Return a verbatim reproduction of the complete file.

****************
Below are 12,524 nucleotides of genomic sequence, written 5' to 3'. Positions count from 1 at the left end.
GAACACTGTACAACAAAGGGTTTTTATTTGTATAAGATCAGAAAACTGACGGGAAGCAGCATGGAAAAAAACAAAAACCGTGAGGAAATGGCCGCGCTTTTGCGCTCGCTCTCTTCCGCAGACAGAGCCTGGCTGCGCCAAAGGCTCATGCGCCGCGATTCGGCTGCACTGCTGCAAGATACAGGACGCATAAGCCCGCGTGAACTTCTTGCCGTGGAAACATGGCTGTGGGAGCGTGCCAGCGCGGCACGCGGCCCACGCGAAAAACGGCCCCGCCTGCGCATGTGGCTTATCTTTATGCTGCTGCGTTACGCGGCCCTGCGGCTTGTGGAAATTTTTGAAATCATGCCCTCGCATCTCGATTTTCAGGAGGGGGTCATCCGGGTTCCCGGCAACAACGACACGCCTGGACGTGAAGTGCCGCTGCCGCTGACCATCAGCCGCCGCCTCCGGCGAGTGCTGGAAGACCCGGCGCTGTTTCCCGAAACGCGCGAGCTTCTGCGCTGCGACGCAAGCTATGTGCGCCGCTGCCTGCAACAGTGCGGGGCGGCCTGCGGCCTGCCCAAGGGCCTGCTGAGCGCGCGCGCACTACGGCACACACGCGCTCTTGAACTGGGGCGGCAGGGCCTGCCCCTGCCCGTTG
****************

Below are 12,524 nucleotides of genomic sequence, written 5' to 3'. Positions count from 1 at the left end.
GAACACTGTACAACAAAGGGTTTTTATTTGTATAAGATCAGAAAACTGACGGGAAGCAGCATGGAAAAAAACAAAAACCGTGAGGAAATGGCCGCGCTTTTGCGCTCGCTCTCTTCCGCAGACAGAGCCTGGCTGCGCCAAAGGCTCATGCGCCGCGATTCGGCTGCACTGCTGCAAGATACAGGACGCATAAGCCCGCGTGAACTTCTTGCCGTGGAAACATGGCTGTGGGAGCGTGCCAGCGCGGCACGCGGCCCACGCGAAAAACGGCCCCGCCTGCGCATGTGGCTTATCTTTATGCTGCTGCGTTACGCGGCCCTGCGGCTTGTGGAAATTTTTGAAATCATGCCCTCGCATCTCGATTTTCAGGAGGGGGTCATCCGGGTTCCCGGCAACAACGACACGCCTGGACGTGAAGTGCCGCTGCCGCTGACCATCAGCCGCCGCCTCCGGCGAGTGCTGGAAGACCCGGCGCTGTTTCCCGAAACGCGCGAGCTTCTGCGCTGCGACGCAAGCTATGTGCGCCGCTGCCTGCAACAGTGCGGGGCGGCCTGCGGCCTGCCCAAGGGCCTGCTGAGCGCGCGCGCACTACGGCACACACGCGCTCTTGAACTGGGGCGGCAGGGCCTGCCCCTGCCCGTTG